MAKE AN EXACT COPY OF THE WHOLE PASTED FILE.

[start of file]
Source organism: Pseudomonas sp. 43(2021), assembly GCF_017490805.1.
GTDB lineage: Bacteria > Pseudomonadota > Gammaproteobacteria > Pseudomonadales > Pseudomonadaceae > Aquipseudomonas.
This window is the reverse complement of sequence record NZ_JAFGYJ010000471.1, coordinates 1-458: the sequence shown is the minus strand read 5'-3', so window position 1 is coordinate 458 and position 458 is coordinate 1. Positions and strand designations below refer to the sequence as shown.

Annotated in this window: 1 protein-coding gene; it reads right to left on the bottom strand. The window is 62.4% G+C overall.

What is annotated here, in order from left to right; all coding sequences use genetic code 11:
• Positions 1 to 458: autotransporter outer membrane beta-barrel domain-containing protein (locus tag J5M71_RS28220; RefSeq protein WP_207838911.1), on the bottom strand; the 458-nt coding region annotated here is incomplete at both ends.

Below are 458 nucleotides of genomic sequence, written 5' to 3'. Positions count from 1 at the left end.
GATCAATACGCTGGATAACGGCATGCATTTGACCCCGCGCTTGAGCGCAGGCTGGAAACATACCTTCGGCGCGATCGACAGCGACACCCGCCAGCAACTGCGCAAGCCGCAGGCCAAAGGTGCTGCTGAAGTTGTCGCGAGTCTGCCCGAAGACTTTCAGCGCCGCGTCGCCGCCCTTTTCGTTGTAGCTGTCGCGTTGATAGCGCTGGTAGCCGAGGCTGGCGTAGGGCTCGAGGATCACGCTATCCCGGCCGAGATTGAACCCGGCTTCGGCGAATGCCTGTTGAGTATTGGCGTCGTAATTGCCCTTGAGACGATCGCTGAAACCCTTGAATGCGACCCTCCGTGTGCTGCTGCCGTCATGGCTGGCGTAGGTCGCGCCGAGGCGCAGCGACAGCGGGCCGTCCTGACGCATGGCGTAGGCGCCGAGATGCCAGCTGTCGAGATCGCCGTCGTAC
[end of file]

Source organism: Pseudomonas sp. 43(2021), assembly GCF_017490805.1.
GTDB lineage: Bacteria > Pseudomonadota > Gammaproteobacteria > Pseudomonadales > Pseudomonadaceae > Aquipseudomonas.
This window is the reverse complement of sequence record NZ_JAFGYJ010000471.1, coordinates 1-458: the sequence shown is the minus strand read 5'-3', so window position 1 is coordinate 458 and position 458 is coordinate 1. Positions and strand designations below refer to the sequence as shown.

Annotated in this window: 1 protein-coding gene; it reads right to left on the bottom strand. The window is 62.4% G+C overall.

What is annotated here, in order from left to right; all coding sequences use genetic code 11:
• Positions 1 to 458: autotransporter outer membrane beta-barrel domain-containing protein (locus tag J5M71_RS28220; RefSeq protein WP_207838911.1), on the bottom strand; the 458-nt coding region annotated here is incomplete at both ends.

Below are 458 nucleotides of genomic sequence, written 5' to 3'. Positions count from 1 at the left end.
GATCAATACGCTGGATAACGGCATGCATTTGACCCCGCGCTTGAGCGCAGGCTGGAAACATACCTTCGGCGCGATCGACAGCGACACCCGCCAGCAACTGCGCAAGCCGCAGGCCAAAGGTGCTGCTGAAGTTGTCGCGAGTCTGCCCGAAGACTTTCAGCGCCGCGTCGCCGCCCTTTTCGTTGTAGCTGTCGCGTTGATAGCGCTGGTAGCCGAGGCTGGCGTAGGGCTCGAGGATCACGCTATCCCGGCCGAGATTGAACCCGGCTTCGGCGAATGCCTGTTGAGTATTGGCGTCGTAATTGCCCTTGAGACGATCGCTGAAACCCTTGAATGCGACCCTCCGTGTGCTGCTGCCGTCATGGCTGGCGTAGGTCGCGCCGAGGCGCAGCGACAGCGGGCCGTCCTGACGCATGGCGTAGGCGCCGAGATGCCAGCTGTCGAGATCGCCGTCGTAC